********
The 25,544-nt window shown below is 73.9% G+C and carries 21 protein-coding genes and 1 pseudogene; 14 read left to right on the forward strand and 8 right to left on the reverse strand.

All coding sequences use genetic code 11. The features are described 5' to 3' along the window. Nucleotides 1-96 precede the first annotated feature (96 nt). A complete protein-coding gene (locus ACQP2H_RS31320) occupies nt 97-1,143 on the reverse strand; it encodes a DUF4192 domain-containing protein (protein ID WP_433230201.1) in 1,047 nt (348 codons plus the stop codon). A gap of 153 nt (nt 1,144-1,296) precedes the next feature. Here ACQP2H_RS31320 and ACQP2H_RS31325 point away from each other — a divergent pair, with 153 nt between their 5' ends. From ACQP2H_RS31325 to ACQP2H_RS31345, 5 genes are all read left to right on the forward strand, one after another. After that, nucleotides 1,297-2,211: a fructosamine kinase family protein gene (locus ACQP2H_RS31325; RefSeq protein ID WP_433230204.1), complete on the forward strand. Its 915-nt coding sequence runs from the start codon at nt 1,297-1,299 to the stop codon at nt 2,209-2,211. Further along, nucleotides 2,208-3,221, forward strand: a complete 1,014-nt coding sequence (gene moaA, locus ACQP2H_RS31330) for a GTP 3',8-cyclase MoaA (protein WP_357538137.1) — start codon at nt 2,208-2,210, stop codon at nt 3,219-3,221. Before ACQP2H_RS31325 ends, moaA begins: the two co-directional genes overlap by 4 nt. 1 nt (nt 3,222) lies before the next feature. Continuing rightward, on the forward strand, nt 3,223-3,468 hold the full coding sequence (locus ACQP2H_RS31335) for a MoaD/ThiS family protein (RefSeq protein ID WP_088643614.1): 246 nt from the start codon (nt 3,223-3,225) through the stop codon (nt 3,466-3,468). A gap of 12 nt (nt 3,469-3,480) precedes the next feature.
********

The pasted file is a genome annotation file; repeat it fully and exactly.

The 25,544-nt window shown below is 73.9% G+C and carries 21 protein-coding genes and 1 pseudogene; 14 read left to right on the forward strand and 8 right to left on the reverse strand.

All coding sequences use genetic code 11. The features are described 5' to 3' along the window. Nucleotides 1-96 precede the first annotated feature (96 nt). A complete protein-coding gene (locus ACQP2H_RS31320) occupies nt 97-1,143 on the reverse strand; it encodes a DUF4192 domain-containing protein (protein ID WP_433230201.1) in 1,047 nt (348 codons plus the stop codon). A gap of 153 nt (nt 1,144-1,296) precedes the next feature. Here ACQP2H_RS31320 and ACQP2H_RS31325 point away from each other — a divergent pair, with 153 nt between their 5' ends. From ACQP2H_RS31325 to ACQP2H_RS31345, 5 genes are all read left to right on the forward strand, one after another. After that, nucleotides 1,297-2,211: a fructosamine kinase family protein gene (locus ACQP2H_RS31325; RefSeq protein ID WP_433230204.1), complete on the forward strand. Its 915-nt coding sequence runs from the start codon at nt 1,297-1,299 to the stop codon at nt 2,209-2,211. Further along, nucleotides 2,208-3,221, forward strand: a complete 1,014-nt coding sequence (gene moaA, locus ACQP2H_RS31330) for a GTP 3',8-cyclase MoaA (protein WP_357538137.1) — start codon at nt 2,208-2,210, stop codon at nt 3,219-3,221. Before ACQP2H_RS31325 ends, moaA begins: the two co-directional genes overlap by 4 nt. 1 nt (nt 3,222) lies before the next feature. Continuing rightward, on the forward strand, nt 3,223-3,468 hold the full coding sequence (locus ACQP2H_RS31335) for a MoaD/ThiS family protein (RefSeq protein ID WP_088643614.1): 246 nt from the start codon (nt 3,223-3,225) through the stop codon (nt 3,466-3,468). A gap of 12 nt (nt 3,469-3,480) precedes the next feature.